Your entire residence should be a sanctuary that’s warm and toasty in the winter and cool and comfortable in the summer. However, families who live in some multi-level residences find the upper floor is stubbornly hotter or colder than the first floor.

This could simply be because most thermostats in a house are on the first floor, which is where people spend the most time—in the living room, kitchen, etc.—so they set the temperature according to how it feels on the first floor.

However, temperature differences between the upstairs and downstairs could also be because of problems with your HVAC system. Some of these issues can be resolved somewhat quickly while others might require more extensive and costly fixes. Here, the team at Cooks Air Conditioning and Heating Specialists will help you figure out why the upstairs of your home is hotter than downstairs, or vice versa.

Why Is It Hot Upstairs?

The phenomenon of the upstairs of a two-story home becoming hotter than the downstairs can be attributed to several factors. First, heat rises, so it’s normal for the second floor of a home to get hotter than the main floor. Poor insulation in the attic or roof can make this worse by permitting heat transfer from the roof into the upstairs rooms.

Another common reason is that the HVAC system is not powerful enough to cool the entire home, causing it to have difficulty cooling the upstairs effectively.

To tackle these issues, homeowners could add more insulation in the attic and make sure their home has adequate ventilation. If there’s a possibility the air conditioning unit is the correct size for the home, call an experienced HVAC company like Cooks Air Conditioning and Heating Specialists inspect the unit. A qualified professional also can help select a unit that's better suited for your home if you need air conditioning installation or replacement.

Why Is My Upstairs Colder/Not Heating?

When the downstairs of your home is warm, but it’s extremely chilly upstairs, that makes for an ice-cold night for anyone whose bedrooms are on the upper floor. The most prevalent explanations for an upstairs not heating like it ought to are the insulation levels and the ductwork.

Inadequate insulation enables cold air to leak through the home’s attic or walls and contribute to heat loss, creating colder temperatures on higher floors. It’s crucial to make sure your home has a solid, level layer of insulation in the attic and proper insulation in the walls to keep the cold out and the heat inside.

The ductwork in a home plays a critical role in disseminating conditioned air throughout different areas of the building. However, problems with the ductwork can result in the upstairs being colder than the main level. A common reason for this is improper airflow balance. The ducts may not be the correct size or configuration, creating an uneven distribution of air between the floors. This can cause more warm air to flow downstairs, causing insufficient airflow—which is the heated air—on the upper level.

Another factor with ductwork is the placement of the supply and return vents. If there are fewer vents on the upper level or they are poorly positioned, it can reduce air circulation and cause substandard heating or cooling. Also, leaks or gaps in the ductwork can cause air loss, decreasing the overall efficiency of the HVAC system and making the temperature difference more pronounced.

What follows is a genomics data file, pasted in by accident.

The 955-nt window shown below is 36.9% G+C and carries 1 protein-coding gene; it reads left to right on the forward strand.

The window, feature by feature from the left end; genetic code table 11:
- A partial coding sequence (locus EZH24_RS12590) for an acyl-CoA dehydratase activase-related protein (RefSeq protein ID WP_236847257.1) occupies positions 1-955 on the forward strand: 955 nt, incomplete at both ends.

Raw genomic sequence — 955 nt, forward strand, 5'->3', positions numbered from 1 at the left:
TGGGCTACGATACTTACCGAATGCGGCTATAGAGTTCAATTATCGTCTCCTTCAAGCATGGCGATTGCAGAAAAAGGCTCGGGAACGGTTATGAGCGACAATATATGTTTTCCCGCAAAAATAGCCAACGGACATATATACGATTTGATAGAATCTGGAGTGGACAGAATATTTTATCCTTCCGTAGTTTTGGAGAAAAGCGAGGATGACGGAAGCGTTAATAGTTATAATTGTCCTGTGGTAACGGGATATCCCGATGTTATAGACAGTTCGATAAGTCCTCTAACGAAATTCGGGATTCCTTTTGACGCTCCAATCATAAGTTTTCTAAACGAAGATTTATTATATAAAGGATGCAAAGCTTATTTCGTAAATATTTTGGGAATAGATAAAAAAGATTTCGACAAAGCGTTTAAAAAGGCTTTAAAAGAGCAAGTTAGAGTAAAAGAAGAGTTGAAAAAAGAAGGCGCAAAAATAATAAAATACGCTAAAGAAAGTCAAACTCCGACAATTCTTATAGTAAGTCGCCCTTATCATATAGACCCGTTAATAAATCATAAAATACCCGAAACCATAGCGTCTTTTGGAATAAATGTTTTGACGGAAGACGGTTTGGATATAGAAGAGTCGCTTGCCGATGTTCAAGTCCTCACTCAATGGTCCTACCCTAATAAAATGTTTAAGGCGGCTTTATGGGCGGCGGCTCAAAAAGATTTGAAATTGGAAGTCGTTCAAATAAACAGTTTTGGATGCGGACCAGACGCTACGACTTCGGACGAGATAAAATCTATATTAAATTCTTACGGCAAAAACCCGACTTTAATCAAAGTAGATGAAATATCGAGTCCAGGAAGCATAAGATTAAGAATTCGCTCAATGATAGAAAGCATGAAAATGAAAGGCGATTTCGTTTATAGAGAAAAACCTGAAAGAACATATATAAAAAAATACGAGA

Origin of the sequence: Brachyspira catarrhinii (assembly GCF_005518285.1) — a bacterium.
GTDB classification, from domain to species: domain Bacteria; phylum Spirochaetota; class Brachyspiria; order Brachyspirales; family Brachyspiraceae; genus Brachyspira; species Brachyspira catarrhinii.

To determine why the upstairs is colder than the downstairs, homeowners should hve their ductwork inspected by trusted experts like the team at Cooks Air Conditioning and Heating Specialists to identify any imbalances, leaks or inadequacies. Sealing leaks and installing additional vents or adjusting existing ones can help improve airflow and ensure a better temperature balance between the upstairs and downstairs.

What Do I Do to Fix a Hot/Cold Upstairs?

If your upstairs is hotter or colder than the rest of your residence, an HVAC zoning system could be a highly effective solution.

An HVAC zoning system breaks the household into different zones, which each have their own thermostat and damper system so the homeowner can customize the heating or cooling of each zone.

This system can be very useful in instances where the upstairs of a multi-story home is too hot or too cold while the main floor is comfortable. By implementing a  zoning system, homeowners can regulate the temperature independently in each zone, enabling them to address specific hot or cold spots effectively.

To learn more about an HVAC zoning system in Palm Coast, call Cooks Air Conditioning and Heating Specialists. We’ve developed and installed customized home comfort plans for many community members and are happy to show how an HVAC zoning system could benefit your home.

Why Is the Humidity So High Upstairs?

In addition to the upper story being hotter or colder than the rest of the house, another challenge in multi-floor homes is when the upstairs is more humid than the lower level.

A typical cause for excess upper floor humidity is poor ventilation on the upper floor, which can produce increased humidity levels. As is often the case with temperature differences between floors, insufficient insulation or sealing in the attic or walls may permit warm, humid air from outside the house infiltrate the upstairs rooms. In addition, if there are any leaks or plumbing issues on the upper floor, that can also lead to excess moisture in that area of a home.

To correct humidity problems, homeowners can increase ventilation by getting fans or opening windows to promote airflow. Proper insulation  in the attic and better sealing the attic and walls can help protect against external moisture from entering the upstairs. Locating and repairing any leaks or plumbing issues is also imperative.

Depending on the levels of moisture found in the home, a whole-home dehumidifier could be another helpful tool to control humidity in the residence.